just-auto: Some analysts estimate that by 2015, we could expect the European steering market to see fitment rates of 25-30% HPS 55-65% EPS and 5-10% EHPS.  How do you see the market growing over the next five years? 

Our analysis indicates the Europe market to be closing in on 80% EPS fitment for light vehicles by the 2015 time horizon.  It is reasonable to assume there will always be HPS fitment for small volume programs and specialty vehicles where the development cost to launch an EPS system is not practical, or in some cases EPS will not package or is not electrically powerful enough.   As noted previously, the opportunity for additional EPHS fitment for light commercial vehicles exists if the pending CO2 legislation is ultimately passed.

just-auto: While some people see an even stronger link with advanced driver assistance systems, others believe that this may not be before the link braking, steering, and suspension is mature in production; developments are taking place for certain future cognitive safety features.  What is your view on this link?

There is progress in both areas.   Steering integration with Driver Assist Systems (DAS) is progressing, albeit at a rate commensurate with radar and camera fitments and those are largely driven by net cost to the platform as well as what can be sold as marketable features.   At the same time, steering integration with other chassis systems is also progressing.   TRW’s advanced safety, algorithm expertise and integration capabilities allow us to participate in both areas.   It comes as no surprise that the chassis integration part can go more rapidly because of the existence of the enabling hardware; and with the addition of smart algorithms in the braking controller it is quite practical to send signals to the steering system as part of an overall stability improvement solution.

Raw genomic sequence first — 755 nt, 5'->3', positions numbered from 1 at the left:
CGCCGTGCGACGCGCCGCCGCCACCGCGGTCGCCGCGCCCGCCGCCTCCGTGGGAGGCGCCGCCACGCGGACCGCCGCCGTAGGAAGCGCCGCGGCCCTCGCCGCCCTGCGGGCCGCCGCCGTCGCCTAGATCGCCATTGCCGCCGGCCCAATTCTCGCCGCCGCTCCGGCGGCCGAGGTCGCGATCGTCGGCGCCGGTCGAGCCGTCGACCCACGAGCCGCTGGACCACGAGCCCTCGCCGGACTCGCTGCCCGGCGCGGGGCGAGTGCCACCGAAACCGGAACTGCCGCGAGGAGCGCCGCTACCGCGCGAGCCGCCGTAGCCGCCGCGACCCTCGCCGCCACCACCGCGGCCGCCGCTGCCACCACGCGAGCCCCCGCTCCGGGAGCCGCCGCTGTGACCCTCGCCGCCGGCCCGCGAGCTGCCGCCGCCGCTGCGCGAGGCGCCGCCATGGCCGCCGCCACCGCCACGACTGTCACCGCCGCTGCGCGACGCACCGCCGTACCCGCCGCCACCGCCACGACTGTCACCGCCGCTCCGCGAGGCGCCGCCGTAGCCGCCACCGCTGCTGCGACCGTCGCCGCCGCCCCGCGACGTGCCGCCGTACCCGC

just-auto: As I see it, steer by wire is still an advanced technology with limited application potential. Sure, you can prove and realise all sorts of advanced features with it but to bring it into the vehicle will cost the OEM an immense amount of money.  So I guess the question here is: will the end customer be willing to pay for it if he / she could get nearly the same functionality with an AFS and EPAS combined?

Steer-by-wire is certainly constrained by the hardware redundancy costs necessary to ensure a robust vehicle safety case.  Active Front Steer continues to be an alternative used by premium car makers to access those enhanced features without the added cost of full redundancy.   Until the time comes that the cost of those redundancies is driven to below what an AFS solution can offer, full steer by wire is likely to remain an advanced concept.  For clarity, it is important to note that TRW and certain competitors have steer-by-wire know-how.  The constraint is the cost of the redundant hardware.

Whether or not end consumers be willing to pay a premium to get the other features AFS offers is difficult to answer.   Typically advanced features like the addition of DAS radar or camera can be sold as an options package on the vehicle.   Benefits of adding radar to offer Adaptive Cruise Control or a camera to add Lane Guide - or both sensors to enable Automatic Emergency Braking - are more easily understood benefits to a car buyer.   AFS versus steer-by-wire is not as easily differentiated by the average car buyer.